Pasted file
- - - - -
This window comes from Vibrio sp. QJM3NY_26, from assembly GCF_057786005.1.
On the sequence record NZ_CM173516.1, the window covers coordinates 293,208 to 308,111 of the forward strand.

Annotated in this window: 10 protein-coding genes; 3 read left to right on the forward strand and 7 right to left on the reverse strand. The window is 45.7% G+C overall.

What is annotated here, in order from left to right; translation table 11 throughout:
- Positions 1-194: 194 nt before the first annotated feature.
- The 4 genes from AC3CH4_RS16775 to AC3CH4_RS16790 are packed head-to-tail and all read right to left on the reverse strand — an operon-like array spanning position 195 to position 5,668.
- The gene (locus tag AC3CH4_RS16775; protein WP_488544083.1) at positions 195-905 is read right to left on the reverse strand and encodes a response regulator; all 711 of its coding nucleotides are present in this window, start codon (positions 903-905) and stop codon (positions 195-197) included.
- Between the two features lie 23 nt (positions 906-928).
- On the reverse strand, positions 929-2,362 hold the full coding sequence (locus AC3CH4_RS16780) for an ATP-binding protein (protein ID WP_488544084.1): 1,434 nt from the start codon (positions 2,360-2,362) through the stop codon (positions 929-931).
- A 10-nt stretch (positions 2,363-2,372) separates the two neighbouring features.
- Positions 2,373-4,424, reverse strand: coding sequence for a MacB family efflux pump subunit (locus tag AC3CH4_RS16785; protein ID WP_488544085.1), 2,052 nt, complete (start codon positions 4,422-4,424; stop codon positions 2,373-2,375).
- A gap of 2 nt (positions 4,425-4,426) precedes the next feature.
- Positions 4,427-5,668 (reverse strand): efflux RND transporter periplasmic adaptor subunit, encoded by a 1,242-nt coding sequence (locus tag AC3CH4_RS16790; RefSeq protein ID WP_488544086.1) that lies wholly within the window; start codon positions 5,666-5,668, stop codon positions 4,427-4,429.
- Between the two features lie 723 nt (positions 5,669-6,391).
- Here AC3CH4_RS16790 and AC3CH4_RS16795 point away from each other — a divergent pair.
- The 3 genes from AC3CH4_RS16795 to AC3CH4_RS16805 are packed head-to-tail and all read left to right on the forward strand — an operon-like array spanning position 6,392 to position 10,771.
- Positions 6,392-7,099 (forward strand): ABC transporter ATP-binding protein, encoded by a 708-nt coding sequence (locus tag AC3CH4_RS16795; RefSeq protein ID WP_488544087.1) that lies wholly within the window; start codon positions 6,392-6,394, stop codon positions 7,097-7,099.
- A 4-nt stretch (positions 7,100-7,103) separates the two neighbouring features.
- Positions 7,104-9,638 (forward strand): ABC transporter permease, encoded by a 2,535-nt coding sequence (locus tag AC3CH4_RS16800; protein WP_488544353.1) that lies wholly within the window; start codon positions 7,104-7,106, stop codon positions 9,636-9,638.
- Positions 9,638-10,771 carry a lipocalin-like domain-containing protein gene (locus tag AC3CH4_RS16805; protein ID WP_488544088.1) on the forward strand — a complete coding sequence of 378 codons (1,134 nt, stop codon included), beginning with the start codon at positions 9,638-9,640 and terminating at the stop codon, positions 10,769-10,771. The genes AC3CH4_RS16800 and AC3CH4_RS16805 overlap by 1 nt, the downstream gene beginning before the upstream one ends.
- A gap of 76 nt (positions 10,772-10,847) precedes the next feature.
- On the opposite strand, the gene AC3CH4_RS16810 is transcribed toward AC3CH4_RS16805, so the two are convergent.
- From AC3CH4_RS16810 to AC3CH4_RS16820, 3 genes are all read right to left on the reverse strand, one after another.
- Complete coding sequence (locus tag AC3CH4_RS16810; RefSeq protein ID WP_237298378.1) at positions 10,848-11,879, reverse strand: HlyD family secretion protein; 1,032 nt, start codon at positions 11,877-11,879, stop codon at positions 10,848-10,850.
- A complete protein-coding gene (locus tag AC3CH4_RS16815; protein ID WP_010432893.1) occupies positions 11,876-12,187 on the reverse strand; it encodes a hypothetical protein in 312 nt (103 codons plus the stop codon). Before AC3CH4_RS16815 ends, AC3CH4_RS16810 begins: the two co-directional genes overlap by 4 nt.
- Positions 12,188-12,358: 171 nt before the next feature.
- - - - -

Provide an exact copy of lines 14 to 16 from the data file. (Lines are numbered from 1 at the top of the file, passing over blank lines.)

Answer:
- Between the two features lie 723 nt (positions 5,669-6,391).
- Here AC3CH4_RS16790 and AC3CH4_RS16795 point away from each other — a divergent pair.
- The 3 genes from AC3CH4_RS16795 to AC3CH4_RS16805 are packed head-to-tail and all read left to right on the forward strand — an operon-like array spanning position 6,392 to position 10,771.